The console/sofa table has been an experience. It will apparently take three parts to really share the experience of making it. Part II is focused on how much harder it was to get the pieces of wood lined up in the herringbone pattern than I anticipated. First, Fargo and I got the round 1 sanding done, and I didn’t even have a coat on!

Once the sanding was completed, I had some interesting hours. It was all fun and games when I was just laying the pieces of wood out to make sure I cut enough. Actually lining them up so that the centers didn’t travel off to one side of the plywood or the other was a different story.

I used clamps on two pieces in the middle. I then lined the rest of the boards in place above and below. It was so frustrating that I had to walk away for a bit and come back to it. It would definitely have been easier if I had just cut the angle on the center edges and lined them up on the middle line. This way, not only did I need to line it up even from both edges, but the tilt had to be correct as well.

Once I FINALLY got to the point where it was as centered as possible, I tightly clamped the two middle pieces in order to permanently affix them in place and use them as a guide. I actually flipped the board over, nailed those two pieces from the bottom, crossed my fingers and began the glue-up process.

As an extra measure to secure the herringbone pieces to the plywood, I nailed all of them to the board from the back. I honestly have no idea if that was a good idea, or not, but I was just too nervous they would fall off.

Now that all but the smallest pieces are attached, I’m hoping to use the circular saw today (once temps get into the 20s) to trim the herringbone pieces to the size of the plywood. I’ll then use the scraps for the remaining open spots. Hoping the circular saw and I get along well.

In between, I’m still doing yoga (and Fargo is still fighting me for the mat), and I’m still stopping to take some pictures (mostly from indoors). Had a pileated woodpecker stop by the back yard.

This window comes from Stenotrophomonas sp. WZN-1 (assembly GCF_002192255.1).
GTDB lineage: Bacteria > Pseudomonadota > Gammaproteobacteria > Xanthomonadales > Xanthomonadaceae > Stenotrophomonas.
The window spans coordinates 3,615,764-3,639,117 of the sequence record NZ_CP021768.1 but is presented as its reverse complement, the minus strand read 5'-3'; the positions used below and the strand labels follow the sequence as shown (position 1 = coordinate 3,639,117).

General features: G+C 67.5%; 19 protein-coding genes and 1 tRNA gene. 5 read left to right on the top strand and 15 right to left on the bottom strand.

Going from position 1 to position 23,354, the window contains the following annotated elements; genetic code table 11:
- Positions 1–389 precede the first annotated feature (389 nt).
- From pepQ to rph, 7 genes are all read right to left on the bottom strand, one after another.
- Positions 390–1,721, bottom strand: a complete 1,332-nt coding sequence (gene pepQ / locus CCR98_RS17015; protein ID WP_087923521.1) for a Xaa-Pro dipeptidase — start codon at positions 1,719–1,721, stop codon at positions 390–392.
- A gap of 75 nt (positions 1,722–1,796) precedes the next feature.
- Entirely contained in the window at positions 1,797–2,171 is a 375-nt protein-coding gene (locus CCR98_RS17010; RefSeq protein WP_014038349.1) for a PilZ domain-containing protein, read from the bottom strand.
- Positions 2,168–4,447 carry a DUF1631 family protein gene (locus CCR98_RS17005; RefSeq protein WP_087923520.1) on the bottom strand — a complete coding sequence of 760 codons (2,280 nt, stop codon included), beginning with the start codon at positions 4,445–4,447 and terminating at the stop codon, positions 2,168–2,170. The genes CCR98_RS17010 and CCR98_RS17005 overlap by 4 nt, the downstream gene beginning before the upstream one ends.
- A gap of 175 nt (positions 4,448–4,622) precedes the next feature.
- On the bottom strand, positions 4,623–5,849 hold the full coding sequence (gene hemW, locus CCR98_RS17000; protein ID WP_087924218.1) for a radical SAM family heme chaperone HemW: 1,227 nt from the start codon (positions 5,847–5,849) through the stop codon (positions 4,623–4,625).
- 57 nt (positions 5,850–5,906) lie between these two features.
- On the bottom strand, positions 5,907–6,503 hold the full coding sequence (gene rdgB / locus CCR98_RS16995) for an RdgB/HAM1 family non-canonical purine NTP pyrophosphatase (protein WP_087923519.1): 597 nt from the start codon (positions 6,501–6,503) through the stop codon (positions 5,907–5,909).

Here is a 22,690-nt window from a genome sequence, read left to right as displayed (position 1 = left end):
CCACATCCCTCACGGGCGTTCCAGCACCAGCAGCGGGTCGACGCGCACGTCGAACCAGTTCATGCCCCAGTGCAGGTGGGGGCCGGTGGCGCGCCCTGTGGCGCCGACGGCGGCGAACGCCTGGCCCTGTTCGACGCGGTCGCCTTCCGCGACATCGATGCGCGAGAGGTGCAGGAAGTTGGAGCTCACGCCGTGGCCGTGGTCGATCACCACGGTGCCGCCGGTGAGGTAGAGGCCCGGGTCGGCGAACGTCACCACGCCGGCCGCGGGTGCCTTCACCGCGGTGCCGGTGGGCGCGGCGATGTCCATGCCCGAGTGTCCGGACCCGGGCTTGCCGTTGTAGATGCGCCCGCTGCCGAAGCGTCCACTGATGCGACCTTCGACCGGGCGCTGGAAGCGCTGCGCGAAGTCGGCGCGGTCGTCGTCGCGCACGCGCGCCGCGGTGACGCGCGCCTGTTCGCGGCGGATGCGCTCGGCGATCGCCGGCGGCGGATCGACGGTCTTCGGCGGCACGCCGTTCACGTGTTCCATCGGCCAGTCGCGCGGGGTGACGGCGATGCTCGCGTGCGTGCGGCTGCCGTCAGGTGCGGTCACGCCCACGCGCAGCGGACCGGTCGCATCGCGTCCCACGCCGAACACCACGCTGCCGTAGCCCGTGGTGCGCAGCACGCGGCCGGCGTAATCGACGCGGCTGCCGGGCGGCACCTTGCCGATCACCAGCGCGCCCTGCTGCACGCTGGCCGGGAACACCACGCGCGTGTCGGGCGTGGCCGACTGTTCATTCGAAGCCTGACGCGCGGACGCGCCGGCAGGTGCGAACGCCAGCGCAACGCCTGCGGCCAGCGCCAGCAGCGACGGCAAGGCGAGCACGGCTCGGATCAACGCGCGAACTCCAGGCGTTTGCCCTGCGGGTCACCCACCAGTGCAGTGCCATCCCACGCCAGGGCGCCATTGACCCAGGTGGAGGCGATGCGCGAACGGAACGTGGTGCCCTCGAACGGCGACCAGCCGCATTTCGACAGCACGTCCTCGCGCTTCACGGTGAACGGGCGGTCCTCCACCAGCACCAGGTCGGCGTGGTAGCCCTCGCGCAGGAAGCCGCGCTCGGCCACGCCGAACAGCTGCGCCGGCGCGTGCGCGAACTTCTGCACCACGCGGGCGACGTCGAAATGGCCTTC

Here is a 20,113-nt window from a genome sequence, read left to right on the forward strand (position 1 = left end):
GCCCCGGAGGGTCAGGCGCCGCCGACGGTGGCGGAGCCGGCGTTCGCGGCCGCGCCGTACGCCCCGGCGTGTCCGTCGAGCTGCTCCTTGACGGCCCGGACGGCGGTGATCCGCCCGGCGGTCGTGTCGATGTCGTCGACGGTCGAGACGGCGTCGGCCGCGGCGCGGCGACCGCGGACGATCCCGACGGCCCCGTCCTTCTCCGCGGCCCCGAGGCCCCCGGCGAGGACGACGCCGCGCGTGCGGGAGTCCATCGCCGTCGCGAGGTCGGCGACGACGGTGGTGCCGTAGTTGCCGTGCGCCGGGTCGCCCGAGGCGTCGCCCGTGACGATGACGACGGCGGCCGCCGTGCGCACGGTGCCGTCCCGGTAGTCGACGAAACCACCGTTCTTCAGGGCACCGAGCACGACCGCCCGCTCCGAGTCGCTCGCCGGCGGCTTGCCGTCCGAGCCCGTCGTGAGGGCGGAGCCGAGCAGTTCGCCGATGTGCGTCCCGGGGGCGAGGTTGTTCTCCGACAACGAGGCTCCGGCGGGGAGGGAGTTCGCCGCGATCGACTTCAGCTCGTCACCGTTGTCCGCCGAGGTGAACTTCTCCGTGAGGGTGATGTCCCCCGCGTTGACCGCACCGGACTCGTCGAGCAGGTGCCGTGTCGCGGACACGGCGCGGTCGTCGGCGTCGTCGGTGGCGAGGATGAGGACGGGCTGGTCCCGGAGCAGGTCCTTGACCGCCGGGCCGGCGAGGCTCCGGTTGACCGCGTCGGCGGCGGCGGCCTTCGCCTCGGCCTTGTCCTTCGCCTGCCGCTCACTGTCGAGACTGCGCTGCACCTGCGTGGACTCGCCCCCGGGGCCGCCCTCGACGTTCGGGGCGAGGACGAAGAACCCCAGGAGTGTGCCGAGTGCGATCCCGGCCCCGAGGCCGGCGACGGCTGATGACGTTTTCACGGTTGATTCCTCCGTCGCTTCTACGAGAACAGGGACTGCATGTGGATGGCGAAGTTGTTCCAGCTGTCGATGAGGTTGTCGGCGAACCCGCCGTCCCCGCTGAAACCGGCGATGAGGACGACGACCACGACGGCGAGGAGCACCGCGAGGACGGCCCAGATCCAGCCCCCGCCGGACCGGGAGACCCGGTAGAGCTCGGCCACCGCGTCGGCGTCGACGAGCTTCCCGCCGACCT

I’m ready to get the final sanding on the table done and start staining it. I submitted my table project to the Weatherwash Brand Ambassador program and it was accepted, which I’m pretty excited about. They sent me the Oaked Stain, White Maintenance Oil and Satin Varnish for free to use on the table in exchange for some social media postings and pictures to help with their company promotion. Given that I started using their products for the bed and nightstands and how much I love the results, it’s super cool to be working with them on the table.

Okay, wish me luck!

Sofa/Console Table: Part I

As I type, the crazy winter winds are blowing and pairing up with the crazy polar vortex temperatures. I’m very grateful to be indoors right now, working on a blog post (assuming we don’t lose power). I’m also working on a blog post because the weather conditions are preventing me from working on my current project…a sofa/console table.

I’m still using construction grade lumber “soft” woods, with edges in the slightly rounded condition in which they come. I do this partly because I can with these types of builds, but mostly because I like the rustic look it provides. As my skills improve, I plan to try working with more hard wood varieties, especially if I can find local sources for reclaimed lumber.

The table I’m building is mostly based off of this Shanty-2-Chic plan. The place I’m diverging from the plan is the table top. I was able to get the pieces for the main structure cut and first round sanded last week. Here is what it looks like so far.

Fargo, as always, watching, and inspecting the work.

After watching a bunch of tutorial videos, including this one from Eternal Harvest Decor, I decided I wanted to attempt a herringbone table top. As an aside, I follow Brandi, of Eternal Harvest Decor, on Instagram and she is a talented woodworker and a hoot. Luckily, I was able to use the driveway workshop on Monday and started cutting the 1x3s for the top.